One of the biggest drawbacks to the electronic system is that it is difficult to navigate. Those hurdles become even bigger for grandparents who aren't computer savvy or lack easy access to the Internet.

To buy savings bonds online, buyers first have to set up an account on the Treasury's website, which requires an email address, Social Security number and bank-account number. Once purchased, the bond is placed in the buyer's electronic account.

The site doesn't accept credit cards. Money to purchase the bond comes out of the buyer's bank account.

"It's not an easy site to use. We will admit that," says Mckayla Braden, a spokeswoman for the Bureau of the Public Debt, which is part of the Treasury Department.

She says the agency has been deluged by angry consumers since the January change, receiving some 18,000 calls a week, up from 1,000 before the change. One woman who thought she was buying paper bonds online was so upset that the department agreed to refund her $2,000 purchase.

Even some younger consumers are flummoxed.

"I was uncomfortable with it. If I could use a credit card, maybe I'd buy one," says John Hedges, a 48-year-old human-resources manager who lives in Glastonbury, Conn. He poked around on the government website after learning that the bonds weren't available at his bank.

The new procedure is equally exasperating for bankers, who often have to break the unpleasant news to customers who still expect to buy savings bonds at a branch.

Taylor Thompson, a financial consultant at Pioneer Investment Services in Rapid City, S.D., says he tries to help his clients navigate the online process. "By the time we get halfway through it, they are so confused and frustrated that it just ends up deterring them," he says.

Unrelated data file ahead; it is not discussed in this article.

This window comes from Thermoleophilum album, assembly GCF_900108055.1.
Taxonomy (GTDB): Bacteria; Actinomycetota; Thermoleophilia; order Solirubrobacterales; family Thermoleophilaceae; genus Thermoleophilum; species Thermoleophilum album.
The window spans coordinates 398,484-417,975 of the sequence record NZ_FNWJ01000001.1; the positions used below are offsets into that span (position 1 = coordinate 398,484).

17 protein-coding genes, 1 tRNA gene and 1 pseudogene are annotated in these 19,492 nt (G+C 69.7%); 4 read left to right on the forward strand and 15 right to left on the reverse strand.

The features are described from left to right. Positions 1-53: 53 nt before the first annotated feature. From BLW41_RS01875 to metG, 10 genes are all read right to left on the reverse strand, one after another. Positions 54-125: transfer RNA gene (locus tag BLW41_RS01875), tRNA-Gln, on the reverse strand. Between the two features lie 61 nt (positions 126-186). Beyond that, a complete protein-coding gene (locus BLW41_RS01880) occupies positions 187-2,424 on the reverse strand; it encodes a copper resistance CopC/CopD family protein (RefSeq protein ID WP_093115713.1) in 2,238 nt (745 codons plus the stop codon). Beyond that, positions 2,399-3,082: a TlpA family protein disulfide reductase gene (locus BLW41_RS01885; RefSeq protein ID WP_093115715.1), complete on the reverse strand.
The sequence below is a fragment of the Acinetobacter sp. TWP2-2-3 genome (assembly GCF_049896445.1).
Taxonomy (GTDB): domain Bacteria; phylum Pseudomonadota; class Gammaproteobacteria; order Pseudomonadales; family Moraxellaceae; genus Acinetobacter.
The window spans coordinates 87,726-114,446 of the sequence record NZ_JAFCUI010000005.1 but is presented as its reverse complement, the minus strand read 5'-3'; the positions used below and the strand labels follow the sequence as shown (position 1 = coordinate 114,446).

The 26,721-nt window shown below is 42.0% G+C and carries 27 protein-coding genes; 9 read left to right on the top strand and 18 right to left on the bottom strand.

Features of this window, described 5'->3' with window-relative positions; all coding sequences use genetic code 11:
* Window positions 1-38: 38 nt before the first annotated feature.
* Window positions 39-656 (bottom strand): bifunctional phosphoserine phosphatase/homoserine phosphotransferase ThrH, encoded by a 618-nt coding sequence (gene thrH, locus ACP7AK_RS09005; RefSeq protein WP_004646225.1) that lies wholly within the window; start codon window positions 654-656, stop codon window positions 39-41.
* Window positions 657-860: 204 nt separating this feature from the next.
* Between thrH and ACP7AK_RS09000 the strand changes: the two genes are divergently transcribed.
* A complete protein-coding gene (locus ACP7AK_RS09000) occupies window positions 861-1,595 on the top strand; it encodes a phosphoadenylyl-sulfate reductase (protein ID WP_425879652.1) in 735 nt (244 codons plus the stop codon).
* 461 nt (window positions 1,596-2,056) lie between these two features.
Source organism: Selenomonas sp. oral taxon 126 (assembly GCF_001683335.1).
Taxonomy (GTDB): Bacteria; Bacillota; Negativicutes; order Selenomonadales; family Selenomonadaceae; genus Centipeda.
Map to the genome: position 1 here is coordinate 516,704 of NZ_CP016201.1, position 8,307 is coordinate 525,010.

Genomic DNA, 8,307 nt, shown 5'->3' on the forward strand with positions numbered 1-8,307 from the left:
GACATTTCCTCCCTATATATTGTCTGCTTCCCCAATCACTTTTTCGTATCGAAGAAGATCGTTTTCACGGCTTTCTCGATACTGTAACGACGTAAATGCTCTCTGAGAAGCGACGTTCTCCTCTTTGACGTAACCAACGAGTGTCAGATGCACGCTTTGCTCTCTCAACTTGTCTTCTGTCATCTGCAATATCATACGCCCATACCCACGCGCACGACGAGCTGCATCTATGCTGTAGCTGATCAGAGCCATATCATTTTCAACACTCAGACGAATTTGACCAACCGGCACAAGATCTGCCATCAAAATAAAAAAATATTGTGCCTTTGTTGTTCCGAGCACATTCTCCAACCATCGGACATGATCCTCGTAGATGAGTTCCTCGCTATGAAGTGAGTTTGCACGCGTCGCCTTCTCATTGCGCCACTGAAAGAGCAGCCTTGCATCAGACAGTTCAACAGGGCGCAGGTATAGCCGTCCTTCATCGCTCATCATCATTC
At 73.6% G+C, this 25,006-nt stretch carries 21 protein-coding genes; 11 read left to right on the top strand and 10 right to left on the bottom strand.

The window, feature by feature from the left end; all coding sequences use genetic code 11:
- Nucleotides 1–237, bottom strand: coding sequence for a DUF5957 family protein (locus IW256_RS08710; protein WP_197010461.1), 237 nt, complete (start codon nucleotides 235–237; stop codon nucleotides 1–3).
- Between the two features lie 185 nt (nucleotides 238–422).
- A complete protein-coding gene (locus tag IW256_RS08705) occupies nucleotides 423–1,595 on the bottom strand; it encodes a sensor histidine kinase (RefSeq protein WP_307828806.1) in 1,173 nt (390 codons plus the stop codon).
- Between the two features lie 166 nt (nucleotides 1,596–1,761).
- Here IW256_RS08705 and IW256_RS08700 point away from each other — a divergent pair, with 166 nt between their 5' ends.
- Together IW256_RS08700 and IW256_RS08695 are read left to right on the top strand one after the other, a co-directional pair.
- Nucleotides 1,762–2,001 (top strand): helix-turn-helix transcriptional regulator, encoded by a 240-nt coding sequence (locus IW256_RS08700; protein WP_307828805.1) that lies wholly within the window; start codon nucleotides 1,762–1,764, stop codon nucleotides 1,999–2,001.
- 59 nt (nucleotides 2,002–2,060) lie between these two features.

Two of his clients are Sharon and Bill Costner, parents of actor Kevin Costner. The couple recently spent hours with Mr. Thompson trying to figure out how to register for an account so they could track two $5,000 bonds that they bought for themselves last year.

"We will take our $10,000 out as soon as we can—one way or another—and we no longer intend to buy them," says Mrs. Costner, 83 years old.

It is even a lot of work to give an electronic savings bond as a gift because the recipient must also set up an account. The sender can't zap the gift to the recipient without knowing the recipient's full name, Social Security number and Treasury account number.

"The element of surprise is completely gone," says Doug Schoen, a 59-year-old political analyst in New York who recently bought a savings bond online for a colleague's new baby.

Barbara Petrick, a retired high-school teacher who lives in Jersey City, N.J., usually presents a $25 savings bond as a history prize to a graduating senior at William L. Dickinson High School where she used to work. She already is resigned to replacing this spring's savings bond with a gift certificate.

"I'm disappointed," says Mrs. Petrick, who describes herself as "not that great with a computer."

Mr. Wu says he is willing to give the electronic process a try in order to buy savings bonds for his new twin granddaughters.

Lin-Hua Wu, his daughter and mother of the baby girls, is skeptical.

"He'll never do it," she says. "He won't try to buy anything on Amazon."